Wednesday, March 24, 2010

Constructivism in Practice

Constructivism is a theory of knowledge stating that each individual actively constructs his or her own meaning throughout learning, while constructionism is a theory of learning that people can learn best when they build an external artifact or something they can shape with others (Laureate 2009).

I believe constructionism is heavily reliant upon project based learning and group effort. “Project learning, also known as project-based learning, is a dynamic approach to teaching in which students explore real-world problems and challenges, simultaneously developing cross-curriculum skills while working in small collaborative groups” (Edutopia 2008). Challenging my students to face problems together, to meet their learning style needs through many different sensory inputs and incorporating technology are all significant to me as a visual arts educator in the 21st century. If students have the opportunity to collaborate with one another in a group setting, they can truly learn by shaping an external artifact along side of their peers.

“When students generate and test hypotheses, they are engaging in complex mental processes, applying content knowledge like facts and vocabulary, and enhancing their overall understanding of the content” (Pitler, H., Hubbell, E., Kuhn, M., & Malenoski, K. 2007). Although this sounds scientific, I believe my students recently mastered this in my art room setting with a chalk mural they created as a class. After studying artist Eric Grohe, they looked at his three-dimensional murals and learned about basic perspective including foreground, middleground and background. Objects in the background appear very tiny, like in Grohe’s work, while objects in the middleground and foreground get larger respectively. When collaborating on one large piece of art as my third graders were, they had to problem solve where there horizon line would be and how large and small to make objects to keep their scene to scale. This required discussion, cooperation, creativity and understanding by all that were involved.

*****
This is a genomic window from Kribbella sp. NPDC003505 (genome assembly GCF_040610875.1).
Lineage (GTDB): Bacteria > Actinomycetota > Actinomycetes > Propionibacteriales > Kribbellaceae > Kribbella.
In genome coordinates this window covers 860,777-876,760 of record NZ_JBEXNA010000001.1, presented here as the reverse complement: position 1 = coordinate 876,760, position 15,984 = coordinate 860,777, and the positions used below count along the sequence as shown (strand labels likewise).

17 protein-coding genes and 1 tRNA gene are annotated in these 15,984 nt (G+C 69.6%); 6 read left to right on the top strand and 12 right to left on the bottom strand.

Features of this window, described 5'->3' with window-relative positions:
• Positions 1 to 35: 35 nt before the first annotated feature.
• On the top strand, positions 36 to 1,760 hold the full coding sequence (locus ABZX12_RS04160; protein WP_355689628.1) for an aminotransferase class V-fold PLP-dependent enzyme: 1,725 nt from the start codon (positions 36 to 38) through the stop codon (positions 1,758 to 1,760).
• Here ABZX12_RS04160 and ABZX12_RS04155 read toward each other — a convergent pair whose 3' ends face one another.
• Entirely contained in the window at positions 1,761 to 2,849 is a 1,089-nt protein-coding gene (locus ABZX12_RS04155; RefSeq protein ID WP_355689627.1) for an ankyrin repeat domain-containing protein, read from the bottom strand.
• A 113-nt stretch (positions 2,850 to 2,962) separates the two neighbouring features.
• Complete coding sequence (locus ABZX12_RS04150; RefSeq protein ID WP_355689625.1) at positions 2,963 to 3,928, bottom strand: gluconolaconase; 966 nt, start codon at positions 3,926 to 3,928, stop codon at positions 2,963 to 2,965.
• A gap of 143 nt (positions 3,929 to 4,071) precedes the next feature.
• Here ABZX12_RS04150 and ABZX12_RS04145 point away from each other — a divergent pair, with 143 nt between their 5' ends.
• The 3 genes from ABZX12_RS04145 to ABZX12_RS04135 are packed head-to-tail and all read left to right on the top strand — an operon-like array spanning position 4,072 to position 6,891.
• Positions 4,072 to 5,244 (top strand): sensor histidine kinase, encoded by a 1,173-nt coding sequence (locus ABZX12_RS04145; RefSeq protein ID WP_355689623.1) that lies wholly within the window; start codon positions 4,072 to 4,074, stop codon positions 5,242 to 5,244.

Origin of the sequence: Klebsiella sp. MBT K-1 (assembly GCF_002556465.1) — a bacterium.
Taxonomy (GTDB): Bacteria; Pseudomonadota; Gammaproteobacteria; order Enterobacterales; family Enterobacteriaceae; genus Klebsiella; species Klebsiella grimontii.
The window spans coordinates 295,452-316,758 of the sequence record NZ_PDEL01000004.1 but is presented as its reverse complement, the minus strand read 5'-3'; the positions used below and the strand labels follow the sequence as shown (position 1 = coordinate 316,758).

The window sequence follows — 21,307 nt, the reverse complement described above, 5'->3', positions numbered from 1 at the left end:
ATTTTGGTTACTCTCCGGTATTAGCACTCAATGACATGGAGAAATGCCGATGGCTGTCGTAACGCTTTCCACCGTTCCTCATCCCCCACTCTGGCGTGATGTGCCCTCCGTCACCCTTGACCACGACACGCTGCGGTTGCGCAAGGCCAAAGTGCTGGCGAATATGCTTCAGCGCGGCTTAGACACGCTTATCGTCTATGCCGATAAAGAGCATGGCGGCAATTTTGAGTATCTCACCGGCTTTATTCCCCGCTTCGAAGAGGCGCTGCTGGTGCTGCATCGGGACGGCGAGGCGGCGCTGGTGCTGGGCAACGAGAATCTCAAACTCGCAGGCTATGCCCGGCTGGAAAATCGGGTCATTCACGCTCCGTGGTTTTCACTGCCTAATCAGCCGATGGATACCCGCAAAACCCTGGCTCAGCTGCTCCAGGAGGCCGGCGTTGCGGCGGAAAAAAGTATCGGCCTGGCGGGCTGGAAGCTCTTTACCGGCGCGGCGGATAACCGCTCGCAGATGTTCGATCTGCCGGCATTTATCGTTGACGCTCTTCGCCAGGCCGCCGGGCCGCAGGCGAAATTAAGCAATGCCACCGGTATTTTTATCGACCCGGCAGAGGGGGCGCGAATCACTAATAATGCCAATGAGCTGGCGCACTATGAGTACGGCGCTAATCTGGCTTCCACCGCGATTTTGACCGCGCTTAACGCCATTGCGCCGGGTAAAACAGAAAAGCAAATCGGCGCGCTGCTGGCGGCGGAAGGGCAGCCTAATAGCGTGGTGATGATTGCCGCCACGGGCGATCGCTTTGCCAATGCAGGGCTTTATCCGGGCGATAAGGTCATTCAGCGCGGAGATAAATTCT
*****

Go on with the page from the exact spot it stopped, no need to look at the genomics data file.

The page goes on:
Edutopia Staff. (2008). Why Teach with Project Learning?: Providing Students With a Well-Rounded Classroom Experience. Retrieved March 22, 2010 from

Laureate Education, Inc. (Executive Producer). (2009). Constructionist and Constructivist Learning Theories. Baltimore: Dr .Michael Orey.

Pitler, H., Hubbell, E., Kuhn, M., & Malenoski, K. (2007). Using technology with classroom instruction that works. Alexandria, VA: ASCD.


  1. As a science teacher, I always associate formulating a hypothesis with science class. However, other subjects could easily include it into their classes. The way you worked with your third graders on figuring out the perspective is commendable. If we begin introducing problem solving skills in the elementary years they will be that more advanced when they reach middle and high school.

  2. wlteachtalk,
    Thank you so much! I feel so privileged as an art teacher, that my area of interest has the ability to carry over into many different core curriculums of study. I am constantly encouraging my students to see how art is related to everything we do!